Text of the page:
Sunday, August 9, 2015

Your Job Is To Protect the Students

I was scrolling through my Facebook newsfeed when I came across this status from Jon Acuff.

Yesterday on my flight, a 13 year old boy who was traveling alone sat next to me. Before we took off he lowered the tray table in front of him, put his head in his arms and started sobbing. Big tears covered the tray as he wept in his seat.

I asked him, "Are you alright buddy?" He told me he had spent 3 months with his mother for the summer and was flying back to another state to live with his dad.

Sometimes the frequency of divorce makes us forget the heartache of it. It's such an ordinary thing these days that we tend to rush right by the extraordinary pain it causes.

As an adult, I have had friends that have dealt with divorce. Sadly, it seems like an almost daily occurrence when my wife tells me that a friend of hers is going through a divorce. It is heartbreaking to know that a relationship that was supposed to last forever is coming to an end.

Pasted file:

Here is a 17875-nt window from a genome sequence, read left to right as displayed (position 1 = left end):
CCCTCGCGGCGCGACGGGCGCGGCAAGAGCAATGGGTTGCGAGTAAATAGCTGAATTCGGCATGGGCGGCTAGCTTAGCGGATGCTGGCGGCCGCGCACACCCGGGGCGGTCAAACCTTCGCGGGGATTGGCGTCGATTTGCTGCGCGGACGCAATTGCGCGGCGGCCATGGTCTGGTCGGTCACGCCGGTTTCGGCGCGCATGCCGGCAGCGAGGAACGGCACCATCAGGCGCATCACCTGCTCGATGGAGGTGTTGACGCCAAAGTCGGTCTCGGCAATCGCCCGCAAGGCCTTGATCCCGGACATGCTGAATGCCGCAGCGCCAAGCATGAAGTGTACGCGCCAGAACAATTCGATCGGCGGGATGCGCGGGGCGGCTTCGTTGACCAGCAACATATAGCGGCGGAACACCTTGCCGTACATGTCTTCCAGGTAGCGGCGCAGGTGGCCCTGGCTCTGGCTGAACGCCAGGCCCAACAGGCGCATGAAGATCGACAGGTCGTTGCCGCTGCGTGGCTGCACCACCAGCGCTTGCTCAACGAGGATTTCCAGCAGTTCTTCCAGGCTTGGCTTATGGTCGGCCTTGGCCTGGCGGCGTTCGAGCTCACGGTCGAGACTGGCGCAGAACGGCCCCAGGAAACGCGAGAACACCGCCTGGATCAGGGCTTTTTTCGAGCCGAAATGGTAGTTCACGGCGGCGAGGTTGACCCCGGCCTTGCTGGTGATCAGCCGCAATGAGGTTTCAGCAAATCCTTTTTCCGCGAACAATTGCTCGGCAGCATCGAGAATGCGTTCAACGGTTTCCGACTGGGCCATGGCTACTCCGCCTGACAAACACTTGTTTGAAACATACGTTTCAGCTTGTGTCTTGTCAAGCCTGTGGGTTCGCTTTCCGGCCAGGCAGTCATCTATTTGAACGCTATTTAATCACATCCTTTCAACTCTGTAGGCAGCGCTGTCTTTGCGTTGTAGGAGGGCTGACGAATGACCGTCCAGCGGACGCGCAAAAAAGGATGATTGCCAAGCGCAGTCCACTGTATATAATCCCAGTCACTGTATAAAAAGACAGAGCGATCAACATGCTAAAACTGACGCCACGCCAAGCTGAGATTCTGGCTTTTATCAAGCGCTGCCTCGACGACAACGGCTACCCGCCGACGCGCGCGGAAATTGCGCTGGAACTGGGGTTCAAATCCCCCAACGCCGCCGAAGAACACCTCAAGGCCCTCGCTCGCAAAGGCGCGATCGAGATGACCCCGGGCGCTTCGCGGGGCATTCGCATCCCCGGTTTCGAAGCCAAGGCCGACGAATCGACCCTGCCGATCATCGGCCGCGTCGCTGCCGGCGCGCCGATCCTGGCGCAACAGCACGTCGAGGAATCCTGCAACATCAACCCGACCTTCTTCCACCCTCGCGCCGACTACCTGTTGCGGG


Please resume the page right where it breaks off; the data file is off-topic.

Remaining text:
The even sadder reality is that this is an all-too-common occurrence in our classrooms. There are children who deal with the heartbreak and devastation of a divorce on a daily basis. Sometimes, Mom and Dad get along great after the divorce and sometimes it is nasty between them. Regardless, there is pain for the children. I am thankful that my parents are still together. It was a bit dicey at times, but they are still together.

We think we were hired to teach children and that is true. More importantly, we were hired to protect the students, to keep them safe, and to help them understand the world around them. It is pretty scary being an adult; it is even scarier being a kid. Love your students, make sure they know you are a safe harbor in their chaotic world, and teach them to love and protect each other. That is your job, the most important job you have when you enter the school building each day.

Your job is protect to the students.

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